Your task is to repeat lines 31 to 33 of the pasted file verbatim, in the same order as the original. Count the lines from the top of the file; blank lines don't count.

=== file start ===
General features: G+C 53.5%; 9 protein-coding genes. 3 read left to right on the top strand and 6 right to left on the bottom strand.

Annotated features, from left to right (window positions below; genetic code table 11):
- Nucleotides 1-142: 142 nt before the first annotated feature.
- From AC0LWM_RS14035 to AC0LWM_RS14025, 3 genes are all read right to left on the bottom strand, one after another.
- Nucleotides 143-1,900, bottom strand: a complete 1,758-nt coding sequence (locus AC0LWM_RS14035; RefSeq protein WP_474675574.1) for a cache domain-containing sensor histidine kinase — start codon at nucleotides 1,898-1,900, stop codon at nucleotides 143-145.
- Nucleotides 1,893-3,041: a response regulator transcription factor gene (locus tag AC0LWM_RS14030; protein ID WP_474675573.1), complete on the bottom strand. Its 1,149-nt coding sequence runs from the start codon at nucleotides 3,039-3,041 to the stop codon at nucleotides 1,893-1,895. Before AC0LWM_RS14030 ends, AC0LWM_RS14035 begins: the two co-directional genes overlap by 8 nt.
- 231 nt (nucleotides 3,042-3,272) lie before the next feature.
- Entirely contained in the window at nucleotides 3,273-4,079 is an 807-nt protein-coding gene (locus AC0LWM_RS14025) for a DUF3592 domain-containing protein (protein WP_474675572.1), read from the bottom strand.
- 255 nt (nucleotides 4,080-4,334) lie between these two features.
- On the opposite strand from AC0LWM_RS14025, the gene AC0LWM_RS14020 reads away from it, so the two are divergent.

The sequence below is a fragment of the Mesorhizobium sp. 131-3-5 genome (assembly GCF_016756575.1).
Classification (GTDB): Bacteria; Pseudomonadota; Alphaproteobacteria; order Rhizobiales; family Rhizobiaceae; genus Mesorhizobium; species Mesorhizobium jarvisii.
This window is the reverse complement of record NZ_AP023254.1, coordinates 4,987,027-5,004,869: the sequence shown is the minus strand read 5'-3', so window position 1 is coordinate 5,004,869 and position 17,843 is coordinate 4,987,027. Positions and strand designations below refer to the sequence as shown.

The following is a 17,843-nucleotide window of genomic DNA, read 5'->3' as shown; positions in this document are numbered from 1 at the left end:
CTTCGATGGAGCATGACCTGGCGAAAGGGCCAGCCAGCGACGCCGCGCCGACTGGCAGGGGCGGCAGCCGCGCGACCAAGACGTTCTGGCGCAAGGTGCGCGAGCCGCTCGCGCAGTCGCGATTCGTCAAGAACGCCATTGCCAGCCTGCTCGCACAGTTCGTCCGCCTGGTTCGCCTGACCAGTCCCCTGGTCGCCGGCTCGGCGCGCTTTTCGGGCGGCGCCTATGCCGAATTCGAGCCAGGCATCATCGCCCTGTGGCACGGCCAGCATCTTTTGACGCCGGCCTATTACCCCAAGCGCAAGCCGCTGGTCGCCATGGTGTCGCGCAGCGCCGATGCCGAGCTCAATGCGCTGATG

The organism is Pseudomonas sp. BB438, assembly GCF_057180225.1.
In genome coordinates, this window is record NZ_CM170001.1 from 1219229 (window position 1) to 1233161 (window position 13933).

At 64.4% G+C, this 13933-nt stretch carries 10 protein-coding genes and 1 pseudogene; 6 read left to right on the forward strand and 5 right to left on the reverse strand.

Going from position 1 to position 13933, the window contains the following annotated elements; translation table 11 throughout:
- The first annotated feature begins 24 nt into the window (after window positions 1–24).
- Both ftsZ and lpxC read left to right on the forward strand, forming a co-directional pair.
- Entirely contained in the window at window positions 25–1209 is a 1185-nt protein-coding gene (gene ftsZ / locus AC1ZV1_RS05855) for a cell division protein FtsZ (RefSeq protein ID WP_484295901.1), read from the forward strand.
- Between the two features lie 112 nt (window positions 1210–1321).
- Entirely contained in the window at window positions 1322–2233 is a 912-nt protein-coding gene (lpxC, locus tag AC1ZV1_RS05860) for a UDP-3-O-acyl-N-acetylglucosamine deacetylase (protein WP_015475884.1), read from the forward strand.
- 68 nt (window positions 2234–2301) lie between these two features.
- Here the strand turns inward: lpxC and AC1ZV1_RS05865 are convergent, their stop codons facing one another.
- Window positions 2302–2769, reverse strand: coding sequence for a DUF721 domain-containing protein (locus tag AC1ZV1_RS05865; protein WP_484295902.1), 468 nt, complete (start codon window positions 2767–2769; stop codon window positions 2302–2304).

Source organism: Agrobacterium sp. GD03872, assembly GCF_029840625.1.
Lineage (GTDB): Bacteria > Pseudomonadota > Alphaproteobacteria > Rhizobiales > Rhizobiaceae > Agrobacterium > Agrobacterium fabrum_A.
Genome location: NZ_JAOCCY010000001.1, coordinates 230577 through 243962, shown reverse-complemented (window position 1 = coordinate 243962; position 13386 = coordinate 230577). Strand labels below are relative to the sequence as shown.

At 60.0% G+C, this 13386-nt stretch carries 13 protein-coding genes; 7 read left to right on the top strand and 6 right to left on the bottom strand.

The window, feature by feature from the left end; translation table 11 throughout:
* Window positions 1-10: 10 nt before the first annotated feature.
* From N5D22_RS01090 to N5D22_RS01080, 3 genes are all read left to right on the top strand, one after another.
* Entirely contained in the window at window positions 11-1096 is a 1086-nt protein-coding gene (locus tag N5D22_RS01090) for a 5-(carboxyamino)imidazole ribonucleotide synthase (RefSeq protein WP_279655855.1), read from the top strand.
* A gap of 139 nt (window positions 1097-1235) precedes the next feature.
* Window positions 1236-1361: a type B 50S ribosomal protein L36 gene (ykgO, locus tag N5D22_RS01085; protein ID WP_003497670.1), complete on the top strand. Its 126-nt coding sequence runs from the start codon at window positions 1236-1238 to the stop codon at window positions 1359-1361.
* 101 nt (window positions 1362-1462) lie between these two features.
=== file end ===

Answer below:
At 60.0% G+C, this 13386-nt stretch carries 13 protein-coding genes; 7 read left to right on the top strand and 6 right to left on the bottom strand.

The window, feature by feature from the left end; translation table 11 throughout:
* Window positions 1-10: 10 nt before the first annotated feature.